Bad advice compensation not a contribution

compensation SMSF contribution

SMSF members expecting compensation related to bad advice can receive the payments without breaching contribution limits.

Compensation payments in relation to poor financial advice made to SMSF trustees will not be treated as a contribution, but should be documented to ensure they are paid to the correct members within the fund, according to an SMSF technical expert.

Heffron head of SMSF technical and education services Lyn Formica said the issue of compensation payments to SMSFs because of fees for no service, deficient advice or overcharged insurance premiums had generated a steady stream of questions for her firm and SMSFs had to work through a range of issues when receiving a compensation payment.

“There are some fundamental issues to work through in deciding where a compensation goes within an SMSF and this includes whether it is treated as a contribution, the tax consequences, the GST (goods and services tax) consequences if an SMSF is registered for GST and how to allocate payments among members.

Formica said the compensation payment would not be treated as a contribution if the money belonged to the fund in the first place and its payment was rectifying a mistake.

“We should not end up with a contribution issue because a contribution is where we have an increase in the capital of the fund provided by someone whose purpose was to benefit one or more members of the fund,” she said.

“If this money belongs to the fund, it is not increasing the capital but putting the fund back in a position it would have been if they had not been overcharged for advice fees.”

From a tax perspective, she said given the compensation payment was in relation to advice fees, the SMSF would need to check if it had already claimed a tax deduction, and if it had done so, the payment would be considered as an assessable recoupment and would have to be included as assessable income in the year of receipt.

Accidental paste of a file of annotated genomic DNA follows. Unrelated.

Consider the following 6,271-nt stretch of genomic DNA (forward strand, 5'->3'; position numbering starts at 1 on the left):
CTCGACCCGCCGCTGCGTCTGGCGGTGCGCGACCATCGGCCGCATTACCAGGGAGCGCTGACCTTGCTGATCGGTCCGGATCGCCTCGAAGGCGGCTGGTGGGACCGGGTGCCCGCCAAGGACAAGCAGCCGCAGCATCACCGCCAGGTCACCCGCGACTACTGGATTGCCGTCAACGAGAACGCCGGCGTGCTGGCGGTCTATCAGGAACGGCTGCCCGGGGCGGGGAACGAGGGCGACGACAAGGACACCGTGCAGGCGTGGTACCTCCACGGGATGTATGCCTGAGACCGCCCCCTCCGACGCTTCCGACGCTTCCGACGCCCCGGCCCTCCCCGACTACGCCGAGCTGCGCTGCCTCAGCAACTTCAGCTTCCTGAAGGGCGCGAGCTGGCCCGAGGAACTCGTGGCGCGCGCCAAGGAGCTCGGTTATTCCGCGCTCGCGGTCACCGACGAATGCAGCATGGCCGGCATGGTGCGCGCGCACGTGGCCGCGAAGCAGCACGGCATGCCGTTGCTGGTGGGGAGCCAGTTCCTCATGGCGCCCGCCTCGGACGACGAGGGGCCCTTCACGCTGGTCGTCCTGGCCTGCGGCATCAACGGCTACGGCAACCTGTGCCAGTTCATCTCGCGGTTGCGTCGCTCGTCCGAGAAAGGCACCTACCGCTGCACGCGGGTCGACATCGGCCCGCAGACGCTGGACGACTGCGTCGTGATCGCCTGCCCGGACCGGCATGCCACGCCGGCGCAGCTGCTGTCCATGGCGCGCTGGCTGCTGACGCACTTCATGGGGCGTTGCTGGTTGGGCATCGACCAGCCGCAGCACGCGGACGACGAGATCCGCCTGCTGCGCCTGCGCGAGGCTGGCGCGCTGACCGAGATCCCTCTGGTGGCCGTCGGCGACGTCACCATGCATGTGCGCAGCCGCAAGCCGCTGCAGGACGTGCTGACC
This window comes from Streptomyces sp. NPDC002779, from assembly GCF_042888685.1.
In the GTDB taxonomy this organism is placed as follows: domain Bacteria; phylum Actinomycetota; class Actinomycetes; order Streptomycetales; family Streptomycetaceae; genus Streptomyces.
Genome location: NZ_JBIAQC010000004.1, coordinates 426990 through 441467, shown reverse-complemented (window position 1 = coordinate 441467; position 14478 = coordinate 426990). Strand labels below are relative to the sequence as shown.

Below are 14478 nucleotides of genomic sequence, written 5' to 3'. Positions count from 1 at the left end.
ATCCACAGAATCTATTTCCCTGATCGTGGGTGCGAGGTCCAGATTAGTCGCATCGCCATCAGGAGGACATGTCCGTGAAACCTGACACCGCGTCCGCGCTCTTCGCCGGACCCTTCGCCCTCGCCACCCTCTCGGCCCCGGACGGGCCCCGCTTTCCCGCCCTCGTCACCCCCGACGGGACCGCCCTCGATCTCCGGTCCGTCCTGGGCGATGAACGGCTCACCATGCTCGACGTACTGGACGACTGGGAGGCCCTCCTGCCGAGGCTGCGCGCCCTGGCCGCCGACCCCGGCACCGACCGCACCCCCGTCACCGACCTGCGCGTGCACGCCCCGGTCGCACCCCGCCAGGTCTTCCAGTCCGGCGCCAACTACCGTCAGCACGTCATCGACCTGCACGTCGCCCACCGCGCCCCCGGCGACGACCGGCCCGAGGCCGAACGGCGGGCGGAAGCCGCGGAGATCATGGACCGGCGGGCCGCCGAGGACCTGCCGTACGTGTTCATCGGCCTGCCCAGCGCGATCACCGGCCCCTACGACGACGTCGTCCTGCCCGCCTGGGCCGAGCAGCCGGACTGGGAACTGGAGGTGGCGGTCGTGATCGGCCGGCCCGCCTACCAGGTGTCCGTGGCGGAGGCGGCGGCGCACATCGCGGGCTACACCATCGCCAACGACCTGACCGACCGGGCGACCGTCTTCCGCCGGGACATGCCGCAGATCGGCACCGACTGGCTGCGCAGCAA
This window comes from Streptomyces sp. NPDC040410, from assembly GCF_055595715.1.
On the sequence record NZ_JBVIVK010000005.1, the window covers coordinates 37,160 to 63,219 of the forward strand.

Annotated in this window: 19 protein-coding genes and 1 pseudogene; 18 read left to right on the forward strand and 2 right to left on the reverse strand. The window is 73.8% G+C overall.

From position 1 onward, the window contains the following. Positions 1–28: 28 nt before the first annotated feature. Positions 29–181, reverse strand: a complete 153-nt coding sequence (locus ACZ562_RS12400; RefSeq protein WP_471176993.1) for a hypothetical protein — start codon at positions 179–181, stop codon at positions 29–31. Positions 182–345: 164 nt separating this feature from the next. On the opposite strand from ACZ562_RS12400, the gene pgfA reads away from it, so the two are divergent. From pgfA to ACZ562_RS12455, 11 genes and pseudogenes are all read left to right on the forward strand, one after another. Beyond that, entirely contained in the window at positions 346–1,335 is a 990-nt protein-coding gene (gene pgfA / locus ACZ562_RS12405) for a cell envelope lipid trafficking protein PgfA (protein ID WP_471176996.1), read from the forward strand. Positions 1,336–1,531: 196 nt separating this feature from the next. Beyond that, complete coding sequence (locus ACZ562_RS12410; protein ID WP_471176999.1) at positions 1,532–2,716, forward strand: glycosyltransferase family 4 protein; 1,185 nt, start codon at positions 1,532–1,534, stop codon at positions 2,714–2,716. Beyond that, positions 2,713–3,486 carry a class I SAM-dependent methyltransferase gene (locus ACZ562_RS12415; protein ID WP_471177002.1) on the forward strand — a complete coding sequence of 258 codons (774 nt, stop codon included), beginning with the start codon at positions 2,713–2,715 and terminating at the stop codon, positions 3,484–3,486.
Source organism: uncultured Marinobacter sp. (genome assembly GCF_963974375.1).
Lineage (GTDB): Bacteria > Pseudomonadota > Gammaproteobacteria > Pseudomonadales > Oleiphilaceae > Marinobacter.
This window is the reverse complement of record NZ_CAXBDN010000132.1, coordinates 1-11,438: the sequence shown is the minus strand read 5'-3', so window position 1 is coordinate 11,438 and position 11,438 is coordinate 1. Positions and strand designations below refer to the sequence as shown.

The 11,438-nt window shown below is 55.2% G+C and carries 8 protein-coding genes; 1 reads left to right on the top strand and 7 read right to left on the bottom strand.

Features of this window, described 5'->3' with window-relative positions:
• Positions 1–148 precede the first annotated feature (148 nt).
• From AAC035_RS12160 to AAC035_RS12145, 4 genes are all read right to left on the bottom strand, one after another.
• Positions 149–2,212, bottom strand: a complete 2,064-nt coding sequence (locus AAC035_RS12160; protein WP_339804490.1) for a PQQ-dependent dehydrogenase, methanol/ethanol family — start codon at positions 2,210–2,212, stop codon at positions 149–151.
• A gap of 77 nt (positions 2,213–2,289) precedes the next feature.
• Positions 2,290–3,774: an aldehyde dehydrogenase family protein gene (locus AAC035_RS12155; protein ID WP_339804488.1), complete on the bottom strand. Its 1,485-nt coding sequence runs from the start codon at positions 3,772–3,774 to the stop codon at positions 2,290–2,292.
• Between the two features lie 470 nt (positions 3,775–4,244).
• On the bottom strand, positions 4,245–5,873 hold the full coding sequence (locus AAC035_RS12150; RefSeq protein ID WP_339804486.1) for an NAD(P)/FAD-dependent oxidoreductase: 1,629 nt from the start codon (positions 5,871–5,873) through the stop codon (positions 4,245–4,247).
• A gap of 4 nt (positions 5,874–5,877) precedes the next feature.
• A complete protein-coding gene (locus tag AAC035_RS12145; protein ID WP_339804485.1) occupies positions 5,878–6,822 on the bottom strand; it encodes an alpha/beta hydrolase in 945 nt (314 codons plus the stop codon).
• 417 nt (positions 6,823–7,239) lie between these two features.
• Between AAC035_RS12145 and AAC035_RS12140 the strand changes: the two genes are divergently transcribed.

Where no tax deduction had been made for the advice fees, she suggested checking if the fees could be attributed to a particular asset account and a cost-base adjustment made, while the interest portion of the payment would also become assessable income in the year of receipt unless it could also be directly attributable to a particular asset.

She said the most difficult part in receiving a compensation payment was deciding which members would receive payment as all allocations had to be made on a fair and reasonable basis under superannuation law.

“If this had been a refund of insurance premiums and they had been deducted from a particular member’s account, we would give the refund back to them,” she said.

“Where the payment is related to advice fees, and if they were treated as a general fund expense and shared by all the members as part of the earnings allocation, we would treat it as normal income and share it across all the members.

“The critical thing is if we had a payout of a member, can we treat it as an allocation to the surviving members of the fund? In this case we have to try and work out if the trustees knew about the possibility of the payment when making the death benefit.

“If they were aware of the payment, they should have taken it into account when dealing with the death benefit, and if they were not aware, they have to add back the deceased as a member so the compensation can be properly allocated to deceased member’s account and deal with it as a death benefit.

“If they had no idea the money was coming, however, it would be fair and reasonable to allocate it as a normal earnings allocation to the remaining members of the fund, which is the surviving spouse.”

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